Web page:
Reviews - Specialty Releases


Film Review: The Wall

Ambitious adaptation of a fable-like feminist novel provides an impressive one-woman showcase for lead Martina Gedeck.

April 4, 2013

-By Neil Young


filmjournal/photos/stylus/1374608-Wall_md.jpg

For movie details, please click here.

Man's best friend turns out to be a woman's too in Austrian mindbender The Wall (Die Wand), an austere slice of philosophical-psychological sci-fi whose heroine becomes isolated by a force-field while visiting a mountain valley. Spectacular in its evocations of picturesque countryside, this slow-burned film will appeal mainly to fans of the novel on which it's based and admirers of German actress Martina Gedeck, who's seldom off-screen in a one-person tour de force.

The idea of an area being invisibly, impenetrably sealed off predates Marlen Haushofer's 1962 book—an action-light, allegorical tale that's for decades been a steadily popular bestseller in German-speaking countries. Rod Serling's 1960 “Twilight Zone” episode "The Monsters Are Due on Maple Street" has, in particular, proved enduringly influential, most recently on The Simpsons Movie and Stephen King's novel Under the Dome. In these forerunners it's an entire town that's affected, but here what develops is a nightmare of inexplicable, solitary confinement.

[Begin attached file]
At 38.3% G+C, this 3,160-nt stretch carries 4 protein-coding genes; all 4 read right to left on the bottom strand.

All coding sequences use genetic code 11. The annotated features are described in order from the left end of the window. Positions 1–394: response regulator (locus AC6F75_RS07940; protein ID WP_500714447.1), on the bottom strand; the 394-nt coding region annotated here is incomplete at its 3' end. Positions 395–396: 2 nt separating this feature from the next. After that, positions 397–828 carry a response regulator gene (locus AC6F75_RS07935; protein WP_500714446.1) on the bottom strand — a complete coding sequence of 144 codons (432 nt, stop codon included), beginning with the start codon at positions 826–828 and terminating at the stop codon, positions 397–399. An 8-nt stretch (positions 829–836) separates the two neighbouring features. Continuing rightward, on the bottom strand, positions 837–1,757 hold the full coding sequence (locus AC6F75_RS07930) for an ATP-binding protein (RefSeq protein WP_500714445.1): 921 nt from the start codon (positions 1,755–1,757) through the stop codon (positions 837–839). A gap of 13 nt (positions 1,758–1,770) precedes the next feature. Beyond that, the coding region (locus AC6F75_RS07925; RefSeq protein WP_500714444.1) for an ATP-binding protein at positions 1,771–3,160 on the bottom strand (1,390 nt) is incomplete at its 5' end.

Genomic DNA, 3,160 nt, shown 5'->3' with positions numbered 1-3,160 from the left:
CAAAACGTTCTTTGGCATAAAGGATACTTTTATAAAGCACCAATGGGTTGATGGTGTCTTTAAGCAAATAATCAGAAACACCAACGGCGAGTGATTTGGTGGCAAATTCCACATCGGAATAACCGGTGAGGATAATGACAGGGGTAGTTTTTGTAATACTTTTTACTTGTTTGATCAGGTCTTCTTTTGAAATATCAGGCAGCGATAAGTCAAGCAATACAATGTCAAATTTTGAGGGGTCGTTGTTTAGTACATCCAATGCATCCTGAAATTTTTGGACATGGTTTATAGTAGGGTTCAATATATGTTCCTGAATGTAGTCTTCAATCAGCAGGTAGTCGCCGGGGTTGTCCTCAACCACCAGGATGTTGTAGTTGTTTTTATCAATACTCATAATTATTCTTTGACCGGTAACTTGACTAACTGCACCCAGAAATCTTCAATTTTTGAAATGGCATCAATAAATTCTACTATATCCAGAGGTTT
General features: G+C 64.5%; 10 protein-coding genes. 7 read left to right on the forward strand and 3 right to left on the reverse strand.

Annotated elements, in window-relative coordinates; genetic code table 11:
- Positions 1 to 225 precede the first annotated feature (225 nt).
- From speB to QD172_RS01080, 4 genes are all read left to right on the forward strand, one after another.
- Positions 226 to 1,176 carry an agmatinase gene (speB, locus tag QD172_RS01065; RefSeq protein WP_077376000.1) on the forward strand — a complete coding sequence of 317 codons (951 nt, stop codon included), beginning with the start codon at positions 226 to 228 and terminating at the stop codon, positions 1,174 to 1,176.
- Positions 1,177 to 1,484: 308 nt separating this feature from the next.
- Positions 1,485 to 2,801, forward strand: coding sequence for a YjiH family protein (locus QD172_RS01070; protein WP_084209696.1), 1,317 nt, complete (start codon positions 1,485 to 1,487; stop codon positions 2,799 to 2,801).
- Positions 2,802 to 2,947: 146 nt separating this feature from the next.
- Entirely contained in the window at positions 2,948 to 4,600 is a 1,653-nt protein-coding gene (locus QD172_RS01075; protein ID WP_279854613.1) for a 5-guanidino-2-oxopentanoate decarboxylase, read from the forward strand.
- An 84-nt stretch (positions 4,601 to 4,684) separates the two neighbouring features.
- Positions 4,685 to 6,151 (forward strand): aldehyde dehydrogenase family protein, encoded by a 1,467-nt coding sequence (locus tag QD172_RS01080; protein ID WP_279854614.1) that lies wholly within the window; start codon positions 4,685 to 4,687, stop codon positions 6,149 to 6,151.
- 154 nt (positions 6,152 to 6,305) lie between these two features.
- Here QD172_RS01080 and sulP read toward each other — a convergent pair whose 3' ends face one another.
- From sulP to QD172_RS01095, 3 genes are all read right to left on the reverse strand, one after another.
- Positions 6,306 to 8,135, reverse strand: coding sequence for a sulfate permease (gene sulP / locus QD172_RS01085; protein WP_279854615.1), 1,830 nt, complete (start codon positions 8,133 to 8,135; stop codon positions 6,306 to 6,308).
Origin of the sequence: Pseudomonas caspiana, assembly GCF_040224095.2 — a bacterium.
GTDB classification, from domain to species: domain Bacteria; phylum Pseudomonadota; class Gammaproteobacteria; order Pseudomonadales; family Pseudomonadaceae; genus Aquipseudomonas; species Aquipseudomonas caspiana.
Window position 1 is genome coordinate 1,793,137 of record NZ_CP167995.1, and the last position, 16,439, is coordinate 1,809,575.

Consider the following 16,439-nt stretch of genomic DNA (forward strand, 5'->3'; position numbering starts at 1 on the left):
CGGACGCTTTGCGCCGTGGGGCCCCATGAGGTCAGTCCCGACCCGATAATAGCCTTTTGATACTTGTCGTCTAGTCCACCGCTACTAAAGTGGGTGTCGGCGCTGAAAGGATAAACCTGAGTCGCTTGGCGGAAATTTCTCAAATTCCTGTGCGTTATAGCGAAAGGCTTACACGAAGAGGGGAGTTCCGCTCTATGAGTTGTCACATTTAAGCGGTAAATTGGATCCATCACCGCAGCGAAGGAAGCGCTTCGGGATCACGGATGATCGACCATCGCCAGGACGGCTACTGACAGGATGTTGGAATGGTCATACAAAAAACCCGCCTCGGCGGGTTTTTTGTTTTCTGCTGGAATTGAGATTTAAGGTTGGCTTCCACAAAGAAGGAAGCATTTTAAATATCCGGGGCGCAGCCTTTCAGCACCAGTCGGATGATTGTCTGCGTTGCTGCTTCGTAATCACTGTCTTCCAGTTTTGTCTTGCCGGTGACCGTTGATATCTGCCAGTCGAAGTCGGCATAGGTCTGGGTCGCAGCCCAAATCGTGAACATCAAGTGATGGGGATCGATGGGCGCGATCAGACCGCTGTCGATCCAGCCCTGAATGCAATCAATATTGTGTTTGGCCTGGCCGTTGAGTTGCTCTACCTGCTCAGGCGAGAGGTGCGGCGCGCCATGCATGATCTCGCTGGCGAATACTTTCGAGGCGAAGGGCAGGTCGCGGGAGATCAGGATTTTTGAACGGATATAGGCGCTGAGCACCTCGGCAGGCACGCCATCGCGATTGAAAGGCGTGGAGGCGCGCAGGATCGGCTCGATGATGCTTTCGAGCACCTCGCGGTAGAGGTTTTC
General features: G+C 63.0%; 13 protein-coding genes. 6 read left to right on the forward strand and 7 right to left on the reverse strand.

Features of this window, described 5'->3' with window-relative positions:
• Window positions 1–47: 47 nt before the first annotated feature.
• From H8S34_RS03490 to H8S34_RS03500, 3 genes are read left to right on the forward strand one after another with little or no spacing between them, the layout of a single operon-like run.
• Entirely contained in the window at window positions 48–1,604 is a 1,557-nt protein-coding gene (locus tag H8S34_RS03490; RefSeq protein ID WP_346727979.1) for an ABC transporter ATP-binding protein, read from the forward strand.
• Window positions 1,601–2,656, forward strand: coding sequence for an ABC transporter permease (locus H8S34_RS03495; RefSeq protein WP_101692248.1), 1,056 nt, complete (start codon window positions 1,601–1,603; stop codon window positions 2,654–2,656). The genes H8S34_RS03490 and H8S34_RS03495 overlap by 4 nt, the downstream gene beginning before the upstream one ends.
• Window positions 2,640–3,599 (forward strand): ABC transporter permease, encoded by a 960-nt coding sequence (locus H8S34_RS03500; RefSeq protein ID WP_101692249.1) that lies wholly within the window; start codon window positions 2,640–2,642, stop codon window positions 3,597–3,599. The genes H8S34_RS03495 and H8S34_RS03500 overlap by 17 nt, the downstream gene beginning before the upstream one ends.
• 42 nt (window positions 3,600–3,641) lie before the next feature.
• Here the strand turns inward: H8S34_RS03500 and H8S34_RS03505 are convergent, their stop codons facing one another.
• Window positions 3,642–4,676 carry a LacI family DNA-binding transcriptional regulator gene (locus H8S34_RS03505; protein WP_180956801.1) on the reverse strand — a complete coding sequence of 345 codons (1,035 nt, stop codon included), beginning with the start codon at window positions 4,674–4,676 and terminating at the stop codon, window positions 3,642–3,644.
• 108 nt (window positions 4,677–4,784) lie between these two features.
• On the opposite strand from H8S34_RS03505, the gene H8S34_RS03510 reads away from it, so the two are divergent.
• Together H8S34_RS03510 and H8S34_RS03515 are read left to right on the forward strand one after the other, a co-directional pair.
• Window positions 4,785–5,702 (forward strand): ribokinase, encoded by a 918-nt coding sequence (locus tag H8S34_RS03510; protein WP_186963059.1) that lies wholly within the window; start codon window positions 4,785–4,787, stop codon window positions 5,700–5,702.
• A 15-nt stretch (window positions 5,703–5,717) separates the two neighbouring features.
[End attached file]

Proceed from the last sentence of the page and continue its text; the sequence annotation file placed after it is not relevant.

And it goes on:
Gedeck's nameless, forty-something "Woman" is out walking when first her friends' dog Lynx and then she herself bump into the invisible barrier. Every living thing beyond the "wall" is eerily frozen, presumably dead, and the Woman soon feels like the last human on Earth. But she isn't alone, as the affected area includes a range of creatures—the dog, a pregnant cow, a cat, and various deer which the Woman uses to supplement her (conveniently ample) provisions.

Narrated in flashback as the Woman writes up her experiences, the picture's cerebral somberness signals we'd be foolish to expect any explanations or resolution. The only significant drama revolves around Lynx's unfortunate fate—indeed, the bond between the Woman and this red-brown Bavarian Mountain Dog, endearingly played by the director's own pedigree hound "Luchs vom Kyffhäuserbach," is the emotional crux of the proceedings.

Rather like a downbeat, art-house cross between Robert Zemeckis' Cast Away and TV's “The Simple Life,” the Woman is forced to survive by toiling on the land and relying on her own resilience. Gedeck ( The Lives of Others, The Baader-Meinhof Complex, Mostly Martha) makes for a flintily reserved presence—seldom speaking aloud but providing copious narration about her activities and mental state.

Her chronicle often takes on an existentialist, analytical tone: "The only creature in the forest that can really do right or wrong is me." And there's plenty of time for the viewer to muse on what The Wall might or might not symbolize—when events finally take an abruptly surprising and violent turn, the tonal shift is unsatisfyingly awkward.

It's also perhaps unfortunate that writer-director Julian Roman Pölsler—best known for his TV work—should depart from the novel by withholding all information about the Woman's previous life (in the book she's a widow) or rather, having her block out all such memories. If she's incarcerated in a kind of prison, it at least enjoys stunningly beautiful surroundings: Breathtaking Cinemascope images from nine credited cinematographers are cut together by six editors to conjure the transcendentally gorgeous environment in which the Woman and her four-legged pal spend their days.
The Hollywood Reporter